Photo: Jason LaVeris (Getty Images), Graphic: Rebecca Fassola

Way back in 2009, Scott Aukerman—a respected comedy writer best known at the time for his stint on the legendary Mr. Show, and for the weekly comedy show (then titled Comedy Death-Ray) that he ran out of L.A.’s UCB Theatre—landed what probably didn’t seem like a career-defining gig at the time: a one-month “trial period” for a radio show on Indie 103, in which he interviewed his various comedian friends, played novelty songs, and—almost as an afterthought—released the episodes afterwards in the then still relatively new podcast format.

Ten years later, Comedy Bang! Bang! is possibly the closest thing there is to a true “institution” in the massively fractured landscape of comedy podcasting, establishing some of the genre’s most beloved figures, introducing new voices to an international audiences, and filling listeners’ brains with a truly bizarre collection of demented characters, Staind references, and increasingly terrible “Closing Up The Plug Bag” themes. On May 1, Aukerman will celebrate the show’s 10-year anniversary (and its 600th episode, to boot). To mark the occasion, we talked to him about his favorite classic CBB characters, how he finds the constant influx of new talent that keeps the show fresh a decade into its run, and how “ten years” stopped feeling like an automatic ending point, and more like the middle of something much larger.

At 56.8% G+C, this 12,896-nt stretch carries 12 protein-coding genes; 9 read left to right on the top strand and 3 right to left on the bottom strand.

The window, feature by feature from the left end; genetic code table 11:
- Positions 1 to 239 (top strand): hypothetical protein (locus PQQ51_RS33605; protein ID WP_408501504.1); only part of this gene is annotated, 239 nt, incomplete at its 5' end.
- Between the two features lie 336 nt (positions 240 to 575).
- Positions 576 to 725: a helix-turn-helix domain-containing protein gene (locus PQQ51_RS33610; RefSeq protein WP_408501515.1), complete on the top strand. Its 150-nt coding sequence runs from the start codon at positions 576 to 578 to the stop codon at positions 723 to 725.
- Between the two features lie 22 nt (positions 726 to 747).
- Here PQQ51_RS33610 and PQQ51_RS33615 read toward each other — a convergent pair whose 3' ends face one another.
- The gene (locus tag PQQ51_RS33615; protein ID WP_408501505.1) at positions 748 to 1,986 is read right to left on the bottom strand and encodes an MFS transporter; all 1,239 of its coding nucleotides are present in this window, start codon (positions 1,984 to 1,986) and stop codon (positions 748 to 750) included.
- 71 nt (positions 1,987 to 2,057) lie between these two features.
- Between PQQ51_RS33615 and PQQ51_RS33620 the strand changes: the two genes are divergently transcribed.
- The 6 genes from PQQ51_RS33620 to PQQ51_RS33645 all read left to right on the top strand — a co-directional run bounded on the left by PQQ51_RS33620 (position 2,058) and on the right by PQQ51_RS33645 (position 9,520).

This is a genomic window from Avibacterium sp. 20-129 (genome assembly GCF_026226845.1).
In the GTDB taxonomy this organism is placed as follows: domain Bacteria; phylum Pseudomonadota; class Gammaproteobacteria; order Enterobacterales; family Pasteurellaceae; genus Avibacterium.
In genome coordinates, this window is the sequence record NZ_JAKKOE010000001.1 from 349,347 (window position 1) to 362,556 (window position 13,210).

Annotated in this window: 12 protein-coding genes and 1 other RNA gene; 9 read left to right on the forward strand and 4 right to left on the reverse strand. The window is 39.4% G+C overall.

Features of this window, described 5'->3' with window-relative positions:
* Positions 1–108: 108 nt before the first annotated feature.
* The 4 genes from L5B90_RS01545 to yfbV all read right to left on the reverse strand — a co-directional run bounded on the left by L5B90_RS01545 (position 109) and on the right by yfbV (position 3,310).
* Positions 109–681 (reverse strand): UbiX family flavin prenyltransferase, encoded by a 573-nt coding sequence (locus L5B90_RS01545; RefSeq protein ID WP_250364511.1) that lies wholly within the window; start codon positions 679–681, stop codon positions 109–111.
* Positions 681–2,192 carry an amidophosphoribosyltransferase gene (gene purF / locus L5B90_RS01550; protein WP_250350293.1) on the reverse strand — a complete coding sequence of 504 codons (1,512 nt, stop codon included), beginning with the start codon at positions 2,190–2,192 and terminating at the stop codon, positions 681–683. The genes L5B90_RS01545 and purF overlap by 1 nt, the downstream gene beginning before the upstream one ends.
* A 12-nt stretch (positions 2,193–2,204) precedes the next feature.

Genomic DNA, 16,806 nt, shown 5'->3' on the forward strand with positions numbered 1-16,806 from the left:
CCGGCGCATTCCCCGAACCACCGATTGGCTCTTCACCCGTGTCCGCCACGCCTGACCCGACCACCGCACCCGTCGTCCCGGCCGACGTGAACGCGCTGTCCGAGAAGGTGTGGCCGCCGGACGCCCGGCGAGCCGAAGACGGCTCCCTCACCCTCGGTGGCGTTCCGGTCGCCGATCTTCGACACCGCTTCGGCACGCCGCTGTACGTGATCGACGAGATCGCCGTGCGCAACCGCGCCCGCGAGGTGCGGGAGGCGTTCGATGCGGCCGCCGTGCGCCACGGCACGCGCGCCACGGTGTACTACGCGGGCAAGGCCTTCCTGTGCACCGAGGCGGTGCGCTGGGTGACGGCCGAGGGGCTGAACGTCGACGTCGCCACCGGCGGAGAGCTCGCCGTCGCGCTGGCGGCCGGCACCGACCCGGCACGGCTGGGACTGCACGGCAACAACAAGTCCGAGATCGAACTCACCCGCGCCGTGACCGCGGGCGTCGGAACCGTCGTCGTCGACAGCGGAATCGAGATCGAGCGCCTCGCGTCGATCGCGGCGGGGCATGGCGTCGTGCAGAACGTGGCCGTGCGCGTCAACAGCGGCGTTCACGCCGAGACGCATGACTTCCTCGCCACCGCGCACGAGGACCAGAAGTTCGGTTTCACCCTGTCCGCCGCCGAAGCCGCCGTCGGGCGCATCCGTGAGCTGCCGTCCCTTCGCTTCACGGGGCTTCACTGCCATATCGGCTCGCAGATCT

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The A.V. Club: What is your gut reaction to the phrase “Scott Aukerman has been the host of Comedy Bang! Bang! for the last 10 years?”

Scott Aukerman: I used to have a thing where I felt like 10 years was too long to do anything. I had a show at the UCB Theatre for 10 years, and at around 10 years, I was like, “Time to wrap it up!” But it’s interesting, because I almost feel like we’re just getting started in a way. It’s something where I don’t feel fatigued or feel like we’ve run out of things to do on the show or to talk about, so I almost kind of feel like, well, maybe I’m halfway there. So that’s what I think about when I hear “10 years.” It’s like hump day for me. It’s Wednesday, and I’m just trying to make it to Saturday or Sunday.

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AVC: What’s different about—

SA: I’m speaking metaphorically, by the way. Today, actually when we’re talking, is Thursday. I didn’t want to confuse you.

AVC: Okay, I was very confused, so I appreciate the disclaimer.

SA: Good. I hope you have a calendar right next to your desk.

AVC: What’s different about Comedy Bang! Bang! that you don’t feel that fatigue with this?